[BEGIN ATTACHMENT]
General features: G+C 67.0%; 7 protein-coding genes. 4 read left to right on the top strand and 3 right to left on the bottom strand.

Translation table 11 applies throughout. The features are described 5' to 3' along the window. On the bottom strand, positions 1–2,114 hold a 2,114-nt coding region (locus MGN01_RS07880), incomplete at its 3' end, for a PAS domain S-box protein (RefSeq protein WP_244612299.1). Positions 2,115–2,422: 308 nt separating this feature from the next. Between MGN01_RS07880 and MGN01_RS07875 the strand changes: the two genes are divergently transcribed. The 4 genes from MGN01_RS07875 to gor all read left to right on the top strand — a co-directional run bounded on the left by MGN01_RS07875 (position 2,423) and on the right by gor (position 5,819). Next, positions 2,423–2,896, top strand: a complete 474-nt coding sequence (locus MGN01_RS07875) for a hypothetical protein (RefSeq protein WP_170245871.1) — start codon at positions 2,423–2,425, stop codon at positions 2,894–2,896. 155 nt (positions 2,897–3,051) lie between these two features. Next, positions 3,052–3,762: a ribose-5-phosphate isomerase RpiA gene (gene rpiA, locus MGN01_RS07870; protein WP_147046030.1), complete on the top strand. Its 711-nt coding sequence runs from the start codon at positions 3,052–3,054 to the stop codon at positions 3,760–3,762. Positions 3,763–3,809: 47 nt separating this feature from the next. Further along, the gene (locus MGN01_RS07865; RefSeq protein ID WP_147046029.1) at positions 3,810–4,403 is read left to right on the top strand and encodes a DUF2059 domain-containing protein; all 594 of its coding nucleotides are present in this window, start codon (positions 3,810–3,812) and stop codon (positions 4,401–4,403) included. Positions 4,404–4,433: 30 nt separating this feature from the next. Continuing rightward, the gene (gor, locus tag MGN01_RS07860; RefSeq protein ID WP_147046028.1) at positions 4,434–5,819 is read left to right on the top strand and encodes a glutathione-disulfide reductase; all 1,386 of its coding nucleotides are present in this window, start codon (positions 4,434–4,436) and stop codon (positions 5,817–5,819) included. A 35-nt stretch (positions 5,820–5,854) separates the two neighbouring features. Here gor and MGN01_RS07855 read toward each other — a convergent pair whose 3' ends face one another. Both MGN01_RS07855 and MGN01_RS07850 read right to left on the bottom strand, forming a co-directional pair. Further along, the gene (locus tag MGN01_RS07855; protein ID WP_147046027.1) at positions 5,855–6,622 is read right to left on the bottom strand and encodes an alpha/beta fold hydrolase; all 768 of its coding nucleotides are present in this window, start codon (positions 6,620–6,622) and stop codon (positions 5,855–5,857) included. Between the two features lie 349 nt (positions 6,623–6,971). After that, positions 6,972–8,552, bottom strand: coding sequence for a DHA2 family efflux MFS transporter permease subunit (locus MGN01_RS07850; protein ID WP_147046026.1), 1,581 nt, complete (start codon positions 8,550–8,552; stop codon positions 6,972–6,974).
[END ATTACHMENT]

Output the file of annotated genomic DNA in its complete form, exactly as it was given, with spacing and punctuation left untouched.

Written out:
General features: G+C 67.0%; 7 protein-coding genes. 4 read left to right on the top strand and 3 right to left on the bottom strand.

Translation table 11 applies throughout. The features are described 5' to 3' along the window. On the bottom strand, positions 1–2,114 hold a 2,114-nt coding region (locus MGN01_RS07880), incomplete at its 3' end, for a PAS domain S-box protein (RefSeq protein WP_244612299.1). Positions 2,115–2,422: 308 nt separating this feature from the next. Between MGN01_RS07880 and MGN01_RS07875 the strand changes: the two genes are divergently transcribed. The 4 genes from MGN01_RS07875 to gor all read left to right on the top strand — a co-directional run bounded on the left by MGN01_RS07875 (position 2,423) and on the right by gor (position 5,819). Next, positions 2,423–2,896, top strand: a complete 474-nt coding sequence (locus MGN01_RS07875) for a hypothetical protein (RefSeq protein WP_170245871.1) — start codon at positions 2,423–2,425, stop codon at positions 2,894–2,896. 155 nt (positions 2,897–3,051) lie between these two features. Next, positions 3,052–3,762: a ribose-5-phosphate isomerase RpiA gene (gene rpiA, locus MGN01_RS07870; protein WP_147046030.1), complete on the top strand. Its 711-nt coding sequence runs from the start codon at positions 3,052–3,054 to the stop codon at positions 3,760–3,762. Positions 3,763–3,809: 47 nt separating this feature from the next. Further along, the gene (locus MGN01_RS07865; RefSeq protein ID WP_147046029.1) at positions 3,810–4,403 is read left to right on the top strand and encodes a DUF2059 domain-containing protein; all 594 of its coding nucleotides are present in this window, start codon (positions 3,810–3,812) and stop codon (positions 4,401–4,403) included. Positions 4,404–4,433: 30 nt separating this feature from the next. Continuing rightward, the gene (gor, locus tag MGN01_RS07860; RefSeq protein ID WP_147046028.1) at positions 4,434–5,819 is read left to right on the top strand and encodes a glutathione-disulfide reductase; all 1,386 of its coding nucleotides are present in this window, start codon (positions 4,434–4,436) and stop codon (positions 5,817–5,819) included. A 35-nt stretch (positions 5,820–5,854) separates the two neighbouring features. Here gor and MGN01_RS07855 read toward each other — a convergent pair whose 3' ends face one another. Both MGN01_RS07855 and MGN01_RS07850 read right to left on the bottom strand, forming a co-directional pair. Further along, the gene (locus tag MGN01_RS07855; protein ID WP_147046027.1) at positions 5,855–6,622 is read right to left on the bottom strand and encodes an alpha/beta fold hydrolase; all 768 of its coding nucleotides are present in this window, start codon (positions 6,620–6,622) and stop codon (positions 5,855–5,857) included. Between the two features lie 349 nt (positions 6,623–6,971). After that, positions 6,972–8,552, bottom strand: coding sequence for a DHA2 family efflux MFS transporter permease subunit (locus MGN01_RS07850; protein ID WP_147046026.1), 1,581 nt, complete (start codon positions 8,550–8,552; stop codon positions 6,972–6,974).